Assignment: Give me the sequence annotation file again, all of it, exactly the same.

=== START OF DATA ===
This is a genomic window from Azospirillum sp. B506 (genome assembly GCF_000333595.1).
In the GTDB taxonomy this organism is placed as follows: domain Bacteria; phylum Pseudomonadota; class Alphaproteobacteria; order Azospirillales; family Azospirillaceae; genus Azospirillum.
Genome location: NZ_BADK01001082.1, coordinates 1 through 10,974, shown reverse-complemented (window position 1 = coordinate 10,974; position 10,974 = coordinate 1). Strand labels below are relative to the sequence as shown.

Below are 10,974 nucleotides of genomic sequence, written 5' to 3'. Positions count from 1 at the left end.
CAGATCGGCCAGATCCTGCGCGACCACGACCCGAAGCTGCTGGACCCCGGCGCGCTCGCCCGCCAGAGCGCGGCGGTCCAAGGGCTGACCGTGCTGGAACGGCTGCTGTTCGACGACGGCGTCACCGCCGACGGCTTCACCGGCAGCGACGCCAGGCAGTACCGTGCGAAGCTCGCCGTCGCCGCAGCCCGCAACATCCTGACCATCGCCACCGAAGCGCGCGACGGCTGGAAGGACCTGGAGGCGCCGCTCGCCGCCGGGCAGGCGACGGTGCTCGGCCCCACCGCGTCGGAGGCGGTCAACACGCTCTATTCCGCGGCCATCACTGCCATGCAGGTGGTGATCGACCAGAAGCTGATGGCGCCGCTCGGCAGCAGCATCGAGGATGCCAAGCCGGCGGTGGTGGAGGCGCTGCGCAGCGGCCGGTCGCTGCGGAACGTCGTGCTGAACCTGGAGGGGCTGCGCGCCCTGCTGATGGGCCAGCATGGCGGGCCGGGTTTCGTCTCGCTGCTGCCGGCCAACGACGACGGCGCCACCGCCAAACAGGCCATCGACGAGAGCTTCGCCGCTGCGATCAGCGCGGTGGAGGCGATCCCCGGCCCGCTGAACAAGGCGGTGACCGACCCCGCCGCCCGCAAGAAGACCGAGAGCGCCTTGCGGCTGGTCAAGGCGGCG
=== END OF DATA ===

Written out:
This is a genomic window from Azospirillum sp. B506 (genome assembly GCF_000333595.1).
In the GTDB taxonomy this organism is placed as follows: domain Bacteria; phylum Pseudomonadota; class Alphaproteobacteria; order Azospirillales; family Azospirillaceae; genus Azospirillum.
Genome location: NZ_BADK01001082.1, coordinates 1 through 10,974, shown reverse-complemented (window position 1 = coordinate 10,974; position 10,974 = coordinate 1). Strand labels below are relative to the sequence as shown.

Below are 10,974 nucleotides of genomic sequence, written 5' to 3'. Positions count from 1 at the left end.
CAGATCGGCCAGATCCTGCGCGACCACGACCCGAAGCTGCTGGACCCCGGCGCGCTCGCCCGCCAGAGCGCGGCGGTCCAAGGGCTGACCGTGCTGGAACGGCTGCTGTTCGACGACGGCGTCACCGCCGACGGCTTCACCGGCAGCGACGCCAGGCAGTACCGTGCGAAGCTCGCCGTCGCCGCAGCCCGCAACATCCTGACCATCGCCACCGAAGCGCGCGACGGCTGGAAGGACCTGGAGGCGCCGCTCGCCGCCGGGCAGGCGACGGTGCTCGGCCCCACCGCGTCGGAGGCGGTCAACACGCTCTATTCCGCGGCCATCACTGCCATGCAGGTGGTGATCGACCAGAAGCTGATGGCGCCGCTCGGCAGCAGCATCGAGGATGCCAAGCCGGCGGTGGTGGAGGCGCTGCGCAGCGGCCGGTCGCTGCGGAACGTCGTGCTGAACCTGGAGGGGCTGCGCGCCCTGCTGATGGGCCAGCATGGCGGGCCGGGTTTCGTCTCGCTGCTGCCGGCCAACGACGACGGCGCCACCGCCAAACAGGCCATCGACGAGAGCTTCGCCGCTGCGATCAGCGCGGTGGAGGCGATCCCCGGCCCGCTGAACAAGGCGGTGACCGACCCCGCCGCCCGCAAGAAGACCGAGAGCGCCTTGCGGCTGGTCAAGGCGGCG